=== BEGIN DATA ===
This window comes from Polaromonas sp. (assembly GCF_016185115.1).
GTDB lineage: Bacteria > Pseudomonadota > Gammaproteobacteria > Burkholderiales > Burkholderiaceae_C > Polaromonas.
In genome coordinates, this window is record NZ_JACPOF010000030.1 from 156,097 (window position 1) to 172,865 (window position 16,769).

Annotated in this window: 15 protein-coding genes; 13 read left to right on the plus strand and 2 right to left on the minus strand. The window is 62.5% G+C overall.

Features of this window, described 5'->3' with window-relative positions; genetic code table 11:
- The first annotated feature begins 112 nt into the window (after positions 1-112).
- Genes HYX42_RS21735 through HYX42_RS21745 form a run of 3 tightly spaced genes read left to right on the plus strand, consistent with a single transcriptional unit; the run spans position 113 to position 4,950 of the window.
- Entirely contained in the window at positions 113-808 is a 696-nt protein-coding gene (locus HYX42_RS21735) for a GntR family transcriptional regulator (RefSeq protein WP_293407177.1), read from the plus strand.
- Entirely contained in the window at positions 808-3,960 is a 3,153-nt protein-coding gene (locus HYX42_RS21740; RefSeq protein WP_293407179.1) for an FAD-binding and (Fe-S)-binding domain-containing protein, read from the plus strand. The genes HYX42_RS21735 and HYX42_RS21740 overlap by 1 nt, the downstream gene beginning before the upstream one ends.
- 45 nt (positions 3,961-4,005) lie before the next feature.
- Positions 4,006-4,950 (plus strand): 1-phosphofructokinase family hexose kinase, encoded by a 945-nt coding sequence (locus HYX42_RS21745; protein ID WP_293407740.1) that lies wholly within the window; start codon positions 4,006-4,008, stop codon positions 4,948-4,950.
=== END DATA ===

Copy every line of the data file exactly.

This window comes from Polaromonas sp. (assembly GCF_016185115.1).
GTDB lineage: Bacteria > Pseudomonadota > Gammaproteobacteria > Burkholderiales > Burkholderiaceae_C > Polaromonas.
In genome coordinates, this window is record NZ_JACPOF010000030.1 from 156,097 (window position 1) to 172,865 (window position 16,769).

Annotated in this window: 15 protein-coding genes; 13 read left to right on the plus strand and 2 right to left on the minus strand. The window is 62.5% G+C overall.

Features of this window, described 5'->3' with window-relative positions; genetic code table 11:
- The first annotated feature begins 112 nt into the window (after positions 1-112).
- Genes HYX42_RS21735 through HYX42_RS21745 form a run of 3 tightly spaced genes read left to right on the plus strand, consistent with a single transcriptional unit; the run spans position 113 to position 4,950 of the window.
- Entirely contained in the window at positions 113-808 is a 696-nt protein-coding gene (locus HYX42_RS21735) for a GntR family transcriptional regulator (RefSeq protein WP_293407177.1), read from the plus strand.
- Entirely contained in the window at positions 808-3,960 is a 3,153-nt protein-coding gene (locus HYX42_RS21740; RefSeq protein WP_293407179.1) for an FAD-binding and (Fe-S)-binding domain-containing protein, read from the plus strand. The genes HYX42_RS21735 and HYX42_RS21740 overlap by 1 nt, the downstream gene beginning before the upstream one ends.
- 45 nt (positions 3,961-4,005) lie before the next feature.
- Positions 4,006-4,950 (plus strand): 1-phosphofructokinase family hexose kinase, encoded by a 945-nt coding sequence (locus HYX42_RS21745; protein ID WP_293407740.1) that lies wholly within the window; start codon positions 4,006-4,008, stop codon positions 4,948-4,950.